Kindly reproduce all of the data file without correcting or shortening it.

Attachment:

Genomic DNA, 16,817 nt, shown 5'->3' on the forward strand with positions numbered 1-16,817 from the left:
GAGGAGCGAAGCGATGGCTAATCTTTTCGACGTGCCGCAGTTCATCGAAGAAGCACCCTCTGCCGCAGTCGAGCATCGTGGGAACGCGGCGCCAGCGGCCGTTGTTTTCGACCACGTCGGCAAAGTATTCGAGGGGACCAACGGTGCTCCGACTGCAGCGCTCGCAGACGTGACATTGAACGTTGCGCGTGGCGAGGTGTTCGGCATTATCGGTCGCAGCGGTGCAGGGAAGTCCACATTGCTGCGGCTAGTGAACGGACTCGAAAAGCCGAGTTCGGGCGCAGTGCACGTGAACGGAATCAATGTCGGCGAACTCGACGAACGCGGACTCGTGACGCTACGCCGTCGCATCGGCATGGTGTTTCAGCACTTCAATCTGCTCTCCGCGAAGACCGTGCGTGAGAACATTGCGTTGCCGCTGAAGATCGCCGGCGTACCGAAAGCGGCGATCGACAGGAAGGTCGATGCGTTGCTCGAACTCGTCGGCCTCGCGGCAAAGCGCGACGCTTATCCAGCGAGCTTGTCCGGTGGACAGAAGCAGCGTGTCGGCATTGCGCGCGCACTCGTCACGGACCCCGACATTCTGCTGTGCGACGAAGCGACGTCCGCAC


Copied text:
Genomic DNA, 16,817 nt, shown 5'->3' on the forward strand with positions numbered 1-16,817 from the left:
GAGGAGCGAAGCGATGGCTAATCTTTTCGACGTGCCGCAGTTCATCGAAGAAGCACCCTCTGCCGCAGTCGAGCATCGTGGGAACGCGGCGCCAGCGGCCGTTGTTTTCGACCACGTCGGCAAAGTATTCGAGGGGACCAACGGTGCTCCGACTGCAGCGCTCGCAGACGTGACATTGAACGTTGCGCGTGGCGAGGTGTTCGGCATTATCGGTCGCAGCGGTGCAGGGAAGTCCACATTGCTGCGGCTAGTGAACGGACTCGAAAAGCCGAGTTCGGGCGCAGTGCACGTGAACGGAATCAATGTCGGCGAACTCGACGAACGCGGACTCGTGACGCTACGCCGTCGCATCGGCATGGTGTTTCAGCACTTCAATCTGCTCTCCGCGAAGACCGTGCGTGAGAACATTGCGTTGCCGCTGAAGATCGCCGGCGTACCGAAAGCGGCGATCGACAGGAAGGTCGATGCGTTGCTCGAACTCGTCGGCCTCGCGGCAAAGCGCGACGCTTATCCAGCGAGCTTGTCCGGTGGACAGAAGCAGCGTGTCGGCATTGCGCGCGCACTCGTCACGGACCCCGACATTCTGCTGTGCGACGAAGCGACGTCCGCAC